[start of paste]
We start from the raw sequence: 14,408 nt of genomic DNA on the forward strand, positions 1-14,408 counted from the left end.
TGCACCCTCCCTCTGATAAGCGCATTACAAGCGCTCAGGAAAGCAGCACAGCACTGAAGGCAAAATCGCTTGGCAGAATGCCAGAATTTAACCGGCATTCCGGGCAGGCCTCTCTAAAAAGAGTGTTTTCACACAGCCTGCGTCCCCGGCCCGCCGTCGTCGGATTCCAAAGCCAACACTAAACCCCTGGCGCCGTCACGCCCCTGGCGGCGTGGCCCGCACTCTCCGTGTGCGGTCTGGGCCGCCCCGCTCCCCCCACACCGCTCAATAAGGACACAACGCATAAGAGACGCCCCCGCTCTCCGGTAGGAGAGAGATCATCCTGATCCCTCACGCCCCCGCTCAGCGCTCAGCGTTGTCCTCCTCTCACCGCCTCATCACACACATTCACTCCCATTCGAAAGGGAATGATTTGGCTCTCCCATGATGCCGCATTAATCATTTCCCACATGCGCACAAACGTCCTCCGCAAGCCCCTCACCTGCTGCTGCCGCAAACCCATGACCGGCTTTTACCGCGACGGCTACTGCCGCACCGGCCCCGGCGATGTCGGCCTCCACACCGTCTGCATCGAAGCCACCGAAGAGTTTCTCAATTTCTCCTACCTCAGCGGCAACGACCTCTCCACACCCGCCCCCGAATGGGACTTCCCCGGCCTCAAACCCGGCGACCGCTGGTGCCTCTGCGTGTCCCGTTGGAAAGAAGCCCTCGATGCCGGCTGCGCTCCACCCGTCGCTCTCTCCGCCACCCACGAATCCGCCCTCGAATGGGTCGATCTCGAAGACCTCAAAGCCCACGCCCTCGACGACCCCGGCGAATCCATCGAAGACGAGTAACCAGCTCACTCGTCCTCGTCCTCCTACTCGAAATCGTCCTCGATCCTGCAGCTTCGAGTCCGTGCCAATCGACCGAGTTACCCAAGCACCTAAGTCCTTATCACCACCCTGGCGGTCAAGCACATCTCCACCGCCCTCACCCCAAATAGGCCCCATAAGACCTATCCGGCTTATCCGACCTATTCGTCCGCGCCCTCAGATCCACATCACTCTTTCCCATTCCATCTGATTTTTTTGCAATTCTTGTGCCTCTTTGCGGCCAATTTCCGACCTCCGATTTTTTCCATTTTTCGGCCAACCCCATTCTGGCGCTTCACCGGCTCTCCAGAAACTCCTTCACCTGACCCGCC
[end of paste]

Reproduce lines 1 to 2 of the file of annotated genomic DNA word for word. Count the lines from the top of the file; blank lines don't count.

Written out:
We start from the raw sequence: 14,408 nt of genomic DNA on the forward strand, positions 1-14,408 counted from the left end.
TGCACCCTCCCTCTGATAAGCGCATTACAAGCGCTCAGGAAAGCAGCACAGCACTGAAGGCAAAATCGCTTGGCAGAATGCCAGAATTTAACCGGCATTCCGGGCAGGCCTCTCTAAAAAGAGTGTTTTCACACAGCCTGCGTCCCCGGCCCGCCGTCGTCGGATTCCAAAGCCAACACTAAACCCCTGGCGCCGTCACGCCCCTGGCGGCGTGGCCCGCACTCTCCGTGTGCGGTCTGGGCCGCCCCGCTCCCCCCACACCGCTCAATAAGGACACAACGCATAAGAGACGCCCCCGCTCTCCGGTAGGAGAGAGATCATCCTGATCCCTCACGCCCCCGCTCAGCGCTCAGCGTTGTCCTCCTCTCACCGCCTCATCACACACATTCACTCCCATTCGAAAGGGAATGATTTGGCTCTCCCATGATGCCGCATTAATCATTTCCCACATGCGCACAAACGTCCTCCGCAAGCCCCTCACCTGCTGCTGCCGCAAACCCATGACCGGCTTTTACCGCGACGGCTACTGCCGCACCGGCCCCGGCGATGTCGGCCTCCACACCGTCTGCATCGAAGCCACCGAAGAGTTTCTCAATTTCTCCTACCTCAGCGGCAACGACCTCTCCACACCCGCCCCCGAATGGGACTTCCCCGGCCTCAAACCCGGCGACCGCTGGTGCCTCTGCGTGTCCCGTTGGAAAGAAGCCCTCGATGCCGGCTGCGCTCCACCCGTCGCTCTCTCCGCCACCCACGAATCCGCCCTCGAATGGGTCGATCTCGAAGACCTCAAAGCCCACGCCCTCGACGACCCCGGCGAATCCATCGAAGACGAGTAACCAGCTCACTCGTCCTCGTCCTCCTACTCGAAATCGTCCTCGATCCTGCAGCTTCGAGTCCGTGCCAATCGACCGAGTTACCCAAGCACCTAAGTCCTTATCACCACCCTGGCGGTCAAGCACATCTCCACCGCCCTCACCCCAAATAGGCCCCATAAGACCTATCCGGCTTATCCGACCTATTCGTCCGCGCCCTCAGATCCACATCACTCTTTCCCATTCCATCTGATTTTTTTGCAATTCTTGTGCCTCTTTGCGGCCAATTTCCGACCTCCGATTTTTTCCATTTTTCGGCCAACCCCATTCTGGCGCTTCACCGGCTCTCCAGAAACTCCTTCACCTGACCCGCC